We have also seen the recognition of these developments in the emergence of variations like Lean Six Sigma, Service Sigma and many others. Many large corporates have recognized an innate aversion to six sigma in their teams and preferred to tweak it to suit their needs and even give it their own name.
  • Dell for instance calls it "Business Process Improvement". The program, is a combination of Six Sigma, Lean, and Hoshin Planning.
  • Honeywell has tweaked it too and calls it "Six Sigma Plus"
  • At Johnson & Johnson, Six Sigma is just "Process Excellence".
These adaptations have retained the core philosophy and brought in various changes. But all these have just managed to confuse managers.
So, where does six sigma go from here?  What we need is a methodology that retains the core of six sigma - such as the DMAIC cycle, for instance and yet broadens the objectives and tools used to address changes in the market place.  IMHO, for Six Sigma 2.0 :
  1. The focus needs to shift from elimination of defects to Customer Satisfaction (or Delight, if you please).
  2. The methodology should address more than 'process improvement' or 'defect-free design'.  The DMAIC and DMADV cycles, and several other elements that are already within the scope of six sigma or can easily be borrowed, have the potential of being exploited on a broader scale.  For me, that larger scope is best summed up by the term 'problem solving'.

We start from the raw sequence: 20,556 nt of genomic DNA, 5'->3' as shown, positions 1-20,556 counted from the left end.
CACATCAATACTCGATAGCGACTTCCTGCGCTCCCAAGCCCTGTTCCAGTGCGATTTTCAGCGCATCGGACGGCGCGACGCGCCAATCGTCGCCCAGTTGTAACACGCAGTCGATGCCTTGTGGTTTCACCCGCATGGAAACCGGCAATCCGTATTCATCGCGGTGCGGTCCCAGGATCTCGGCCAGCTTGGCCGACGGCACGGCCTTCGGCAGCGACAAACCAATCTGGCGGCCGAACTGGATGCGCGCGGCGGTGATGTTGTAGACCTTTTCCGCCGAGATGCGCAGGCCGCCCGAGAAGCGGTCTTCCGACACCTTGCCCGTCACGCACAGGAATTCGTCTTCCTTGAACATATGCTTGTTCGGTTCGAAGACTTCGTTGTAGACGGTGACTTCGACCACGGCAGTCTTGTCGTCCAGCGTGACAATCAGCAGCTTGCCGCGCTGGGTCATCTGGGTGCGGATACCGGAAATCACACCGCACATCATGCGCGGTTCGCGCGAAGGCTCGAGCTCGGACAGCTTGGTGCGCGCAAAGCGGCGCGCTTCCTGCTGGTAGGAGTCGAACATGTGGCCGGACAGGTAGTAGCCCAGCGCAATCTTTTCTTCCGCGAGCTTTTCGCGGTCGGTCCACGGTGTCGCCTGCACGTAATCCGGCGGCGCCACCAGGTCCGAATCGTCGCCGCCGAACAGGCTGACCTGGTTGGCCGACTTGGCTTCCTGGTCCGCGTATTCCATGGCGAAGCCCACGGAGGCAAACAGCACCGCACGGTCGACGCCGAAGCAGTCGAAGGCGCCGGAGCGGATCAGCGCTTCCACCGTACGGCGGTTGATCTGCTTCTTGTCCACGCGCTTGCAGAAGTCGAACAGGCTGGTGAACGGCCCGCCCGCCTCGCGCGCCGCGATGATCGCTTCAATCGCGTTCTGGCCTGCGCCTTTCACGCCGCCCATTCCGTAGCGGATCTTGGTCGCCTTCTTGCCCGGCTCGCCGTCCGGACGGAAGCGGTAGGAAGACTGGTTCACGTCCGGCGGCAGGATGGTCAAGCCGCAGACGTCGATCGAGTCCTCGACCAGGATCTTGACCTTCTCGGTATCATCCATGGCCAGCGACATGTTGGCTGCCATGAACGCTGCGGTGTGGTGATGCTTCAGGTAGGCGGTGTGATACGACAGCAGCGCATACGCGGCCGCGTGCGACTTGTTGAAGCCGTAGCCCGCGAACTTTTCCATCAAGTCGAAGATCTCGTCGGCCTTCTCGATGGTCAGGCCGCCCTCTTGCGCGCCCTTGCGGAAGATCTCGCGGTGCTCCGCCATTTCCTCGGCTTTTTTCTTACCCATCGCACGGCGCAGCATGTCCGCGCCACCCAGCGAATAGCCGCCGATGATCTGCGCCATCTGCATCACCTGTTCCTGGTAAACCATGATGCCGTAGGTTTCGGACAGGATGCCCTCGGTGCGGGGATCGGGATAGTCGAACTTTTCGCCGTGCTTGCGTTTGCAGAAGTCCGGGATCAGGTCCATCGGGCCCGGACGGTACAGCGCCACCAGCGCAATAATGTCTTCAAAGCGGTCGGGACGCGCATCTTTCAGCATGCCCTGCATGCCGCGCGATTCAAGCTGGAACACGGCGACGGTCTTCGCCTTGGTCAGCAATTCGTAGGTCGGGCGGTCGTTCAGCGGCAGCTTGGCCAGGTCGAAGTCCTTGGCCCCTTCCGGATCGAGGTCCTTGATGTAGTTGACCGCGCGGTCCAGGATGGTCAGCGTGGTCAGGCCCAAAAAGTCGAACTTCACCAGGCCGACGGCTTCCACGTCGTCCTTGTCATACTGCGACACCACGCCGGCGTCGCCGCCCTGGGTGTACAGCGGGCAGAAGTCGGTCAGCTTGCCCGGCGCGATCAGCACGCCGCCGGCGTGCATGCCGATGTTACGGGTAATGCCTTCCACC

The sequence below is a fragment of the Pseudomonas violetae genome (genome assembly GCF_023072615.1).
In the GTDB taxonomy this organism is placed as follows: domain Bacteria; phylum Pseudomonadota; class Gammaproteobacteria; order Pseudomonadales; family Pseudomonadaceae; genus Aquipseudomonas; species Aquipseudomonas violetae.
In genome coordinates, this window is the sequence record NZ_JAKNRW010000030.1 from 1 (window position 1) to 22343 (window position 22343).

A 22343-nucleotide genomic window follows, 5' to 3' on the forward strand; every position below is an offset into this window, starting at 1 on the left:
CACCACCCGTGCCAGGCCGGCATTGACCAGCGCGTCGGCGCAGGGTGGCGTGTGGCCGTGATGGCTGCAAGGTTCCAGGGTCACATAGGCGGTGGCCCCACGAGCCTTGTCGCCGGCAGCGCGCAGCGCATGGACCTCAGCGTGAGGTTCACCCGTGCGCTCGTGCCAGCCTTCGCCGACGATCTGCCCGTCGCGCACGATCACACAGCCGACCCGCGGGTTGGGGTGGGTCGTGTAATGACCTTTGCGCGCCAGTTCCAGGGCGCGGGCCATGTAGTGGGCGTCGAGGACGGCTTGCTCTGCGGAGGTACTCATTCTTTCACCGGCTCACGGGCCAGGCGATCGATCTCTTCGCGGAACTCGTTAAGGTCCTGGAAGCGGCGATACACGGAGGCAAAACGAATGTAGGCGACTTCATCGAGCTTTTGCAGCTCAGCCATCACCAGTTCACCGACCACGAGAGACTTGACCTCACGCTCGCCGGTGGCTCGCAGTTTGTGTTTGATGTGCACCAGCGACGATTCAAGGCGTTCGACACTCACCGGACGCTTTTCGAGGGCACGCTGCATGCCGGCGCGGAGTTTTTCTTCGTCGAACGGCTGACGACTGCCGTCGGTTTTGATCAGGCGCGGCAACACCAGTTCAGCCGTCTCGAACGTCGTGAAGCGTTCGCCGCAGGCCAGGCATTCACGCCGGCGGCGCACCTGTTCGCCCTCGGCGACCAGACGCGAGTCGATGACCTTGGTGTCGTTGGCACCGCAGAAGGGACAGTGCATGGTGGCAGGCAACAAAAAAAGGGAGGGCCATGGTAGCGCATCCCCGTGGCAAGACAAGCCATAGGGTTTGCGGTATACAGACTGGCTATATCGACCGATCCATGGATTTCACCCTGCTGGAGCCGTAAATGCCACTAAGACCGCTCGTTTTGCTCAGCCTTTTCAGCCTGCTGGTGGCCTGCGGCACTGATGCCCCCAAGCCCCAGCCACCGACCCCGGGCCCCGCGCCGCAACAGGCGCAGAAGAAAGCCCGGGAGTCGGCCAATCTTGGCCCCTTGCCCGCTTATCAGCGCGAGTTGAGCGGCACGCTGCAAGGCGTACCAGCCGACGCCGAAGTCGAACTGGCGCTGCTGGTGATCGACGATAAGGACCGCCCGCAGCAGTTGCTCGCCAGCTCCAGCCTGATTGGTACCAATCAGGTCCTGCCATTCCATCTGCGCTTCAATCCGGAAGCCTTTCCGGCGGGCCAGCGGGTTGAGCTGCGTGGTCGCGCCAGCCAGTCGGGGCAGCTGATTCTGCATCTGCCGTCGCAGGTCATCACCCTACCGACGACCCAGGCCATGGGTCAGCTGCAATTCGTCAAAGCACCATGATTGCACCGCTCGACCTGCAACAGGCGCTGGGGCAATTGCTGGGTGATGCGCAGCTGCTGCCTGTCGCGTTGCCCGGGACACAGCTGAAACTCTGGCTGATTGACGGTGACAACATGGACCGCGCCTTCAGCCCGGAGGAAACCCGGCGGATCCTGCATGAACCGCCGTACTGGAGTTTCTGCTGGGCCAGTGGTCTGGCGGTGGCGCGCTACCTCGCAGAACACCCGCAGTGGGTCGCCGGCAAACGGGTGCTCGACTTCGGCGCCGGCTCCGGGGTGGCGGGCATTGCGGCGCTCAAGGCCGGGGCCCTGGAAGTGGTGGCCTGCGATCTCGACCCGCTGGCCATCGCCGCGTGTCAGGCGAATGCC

3. There is an urgent need to adapt it to the new generation that does not want SOPs! Today we have the most complex games, social networking websites and even PDAs that do not need operating manuals. Kids don't read books before playing the latest online games. They just begin!
  4. A large tool-kit for creative thinking and for coming up with innovative solutions needs to be developed
  5. The focus on assessing and understanding customer requirements needs to evolve into understanding customer behavior, underlying motives - even a bit of anthropology - to dream up the most convenient, most desirable solution and then search for appropriate technologies that can make it happen.  This will require a search for new tools and incorporating them in the right phase of the project.